The Gordon and Betty Moore Foundation announced the 2019 cohort of Moore Inventor Fellows. Launched in 2016 to celebrate the fiftieth anniversary of Moore’s Law, the revolutionary prediction that anticipated the exponential growth of computing power, the program embraces the spirit of Gordon Moore’s passion for science and penchant for inventing.
“The Moore Inventor Fellowship recognizes the quality of the individual, as well as the quality of the idea,” said Harvey V. Fineberg, M.D., Ph.D., president of the Gordon and Betty Moore Foundation. “The ultimate goal is to convert the ideas into inventions that can change the world.”
While their interests are varied, the fellows all share a common curiosity about our world and a passion for transformative ideas. This year’s fellows focus on areas from 3D printing to underwater autonomous vehicles, plant immunity, improved on-chip photodetectors and an immune system in a test tube. It may sound like science fiction, but it’s real science.
“These young women and men are at early stages of their careers, when they most need funding for their ideas, but when it is most difficult to obtain,” explained Robert Kirshner, Ph.D., the foundation’s chief program officer for Science. “We want to capture opportunities that would otherwise be missed. We expect Moore Inventor Fellowships will give creative people the time and resources to develop their ideas and help open the path for invention inside academic institutions.”
The Moore Inventor Fellowship supports scientist-inventors who create new tools and technologies with a high potential to accelerate progress in the foundation’s areas of interest: scientific discovery, environmental conservation and patient care.
This year, the foundation received more than 200 nominations, from which five fellows were selected. Each fellow receives a total of $825,000 over three years to drive their invention forward, including $50,000 per year from their home institution as a commitment to these outstanding individuals.
With the creation of the Moore Inventor Fellows, the foundation hopes to enable breakthroughs that accelerate progress over the next fifty years. The foundation will allocate a total of nearly $34 million through 2026 to support fifty Moore Inventor Fellows – five fellows per year for ten years, beginning in 2016. The year 2019 marks the fourth cohort of fellows and the first completed cohort, the class of 2016.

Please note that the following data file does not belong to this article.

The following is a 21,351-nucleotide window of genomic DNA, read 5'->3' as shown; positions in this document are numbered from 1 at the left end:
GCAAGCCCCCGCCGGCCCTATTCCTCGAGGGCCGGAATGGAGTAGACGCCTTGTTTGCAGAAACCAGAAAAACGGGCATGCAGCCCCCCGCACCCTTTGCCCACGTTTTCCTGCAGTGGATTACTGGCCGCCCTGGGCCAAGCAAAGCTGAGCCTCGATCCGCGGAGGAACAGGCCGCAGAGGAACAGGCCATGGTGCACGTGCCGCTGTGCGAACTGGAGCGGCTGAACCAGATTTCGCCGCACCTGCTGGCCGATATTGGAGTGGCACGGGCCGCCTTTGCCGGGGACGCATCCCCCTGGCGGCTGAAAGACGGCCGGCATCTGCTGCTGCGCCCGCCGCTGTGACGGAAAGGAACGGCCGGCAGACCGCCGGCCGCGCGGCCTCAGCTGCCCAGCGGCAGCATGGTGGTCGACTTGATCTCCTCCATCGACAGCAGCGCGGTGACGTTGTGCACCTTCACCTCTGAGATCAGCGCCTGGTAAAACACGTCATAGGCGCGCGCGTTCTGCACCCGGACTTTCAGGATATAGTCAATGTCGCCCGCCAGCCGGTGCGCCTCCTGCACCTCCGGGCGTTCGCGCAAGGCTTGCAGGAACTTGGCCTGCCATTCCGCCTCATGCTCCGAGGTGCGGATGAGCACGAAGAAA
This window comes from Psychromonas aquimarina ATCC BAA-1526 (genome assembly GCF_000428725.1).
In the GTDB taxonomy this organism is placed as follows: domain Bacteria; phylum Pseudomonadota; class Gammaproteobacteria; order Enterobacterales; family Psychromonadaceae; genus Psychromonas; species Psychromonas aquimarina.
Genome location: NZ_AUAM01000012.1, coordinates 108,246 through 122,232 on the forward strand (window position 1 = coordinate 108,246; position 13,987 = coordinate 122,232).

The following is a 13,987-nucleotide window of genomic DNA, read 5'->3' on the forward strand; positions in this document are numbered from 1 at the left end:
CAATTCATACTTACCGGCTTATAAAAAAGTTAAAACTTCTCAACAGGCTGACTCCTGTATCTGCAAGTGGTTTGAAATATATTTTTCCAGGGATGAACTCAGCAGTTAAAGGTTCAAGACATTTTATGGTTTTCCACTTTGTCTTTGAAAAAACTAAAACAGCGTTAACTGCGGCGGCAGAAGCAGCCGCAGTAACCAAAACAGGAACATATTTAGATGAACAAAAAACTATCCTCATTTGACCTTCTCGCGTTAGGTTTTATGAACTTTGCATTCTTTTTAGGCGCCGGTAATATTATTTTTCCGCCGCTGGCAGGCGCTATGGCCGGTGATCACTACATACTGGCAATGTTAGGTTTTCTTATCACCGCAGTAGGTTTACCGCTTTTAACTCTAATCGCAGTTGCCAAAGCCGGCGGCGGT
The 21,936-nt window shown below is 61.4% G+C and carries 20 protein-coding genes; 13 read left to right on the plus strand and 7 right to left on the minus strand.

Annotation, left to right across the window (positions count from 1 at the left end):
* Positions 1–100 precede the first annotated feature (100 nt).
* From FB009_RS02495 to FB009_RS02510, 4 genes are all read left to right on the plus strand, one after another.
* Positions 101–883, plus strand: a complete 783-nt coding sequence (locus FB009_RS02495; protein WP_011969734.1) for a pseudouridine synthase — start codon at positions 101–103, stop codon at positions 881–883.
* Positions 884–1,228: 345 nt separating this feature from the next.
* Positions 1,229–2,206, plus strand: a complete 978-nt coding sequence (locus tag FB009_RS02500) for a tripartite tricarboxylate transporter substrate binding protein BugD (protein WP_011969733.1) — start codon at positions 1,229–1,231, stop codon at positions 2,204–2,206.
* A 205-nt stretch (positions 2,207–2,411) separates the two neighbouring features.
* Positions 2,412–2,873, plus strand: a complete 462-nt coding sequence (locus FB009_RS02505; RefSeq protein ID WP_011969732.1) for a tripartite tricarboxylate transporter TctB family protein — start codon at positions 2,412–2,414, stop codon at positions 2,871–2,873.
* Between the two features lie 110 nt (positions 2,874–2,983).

Nominations for 2020 Moore Inventor Fellows are being solicited from eligible institutions until December 13, 2019.
2019 Moore Inventor Fellows
Daniel Congreve, Ph.D., Rowland Fellow, Rowland Institute at Harvard University (@dncongreve)
Dan Congreve proposes to use upconversion to build a new approach to 3D printing. This process, which converts lower-energy light to higher-energy light, allows the printing of entire 3D volumes at once, allowing for rapid printing of microscale structures and enabling innovation across a number of challenging problems.
Erin Fischell, Ph.D., Assistant Scientist, Applied Ocean Physics and Engineering, Woods Hole Oceanographic Institution (@ErinFischell)
Erin Fischell’s research on ocean robotics and acoustics has led her to invent a low-cost sensing system for formation and management of swarms of autonomous underwater vehicles, which will lead to improved oceanographic data collection.
Ksenia Krasileva, Ph.D., Assistant Professor, Plant and Microbial Biology, University of California, Berkeley (@kseniakrasileva)
Ksenia Krasileva’s invention boosts plant immunity by disabling pathogens, promising to improve genetic disease resistance in crops.
Chang Liu, Ph.D., Assistant Professor, Biomedical Engineering, University of California, Irvine (@chang_c_liu)
Chang Liu aims to transform antibody generation techniques with his invention of engineered yeast cells that act like an immune system for the rapid, scalable and affordable evolution of custom antibodies for drug discovery and biomedical research.
Maiken Mikkelsen, Ph.D., Associate Professor, Electrical and Computer Engineering, and Physics, Duke University (@DukeEngineering)
Maiken Mikkelsen’s invention is an on-chip photodetector using metasurfaces for high-speed hyperspectral imaging. Applications for this invention range from computer vision to agricultural monitoring of crops.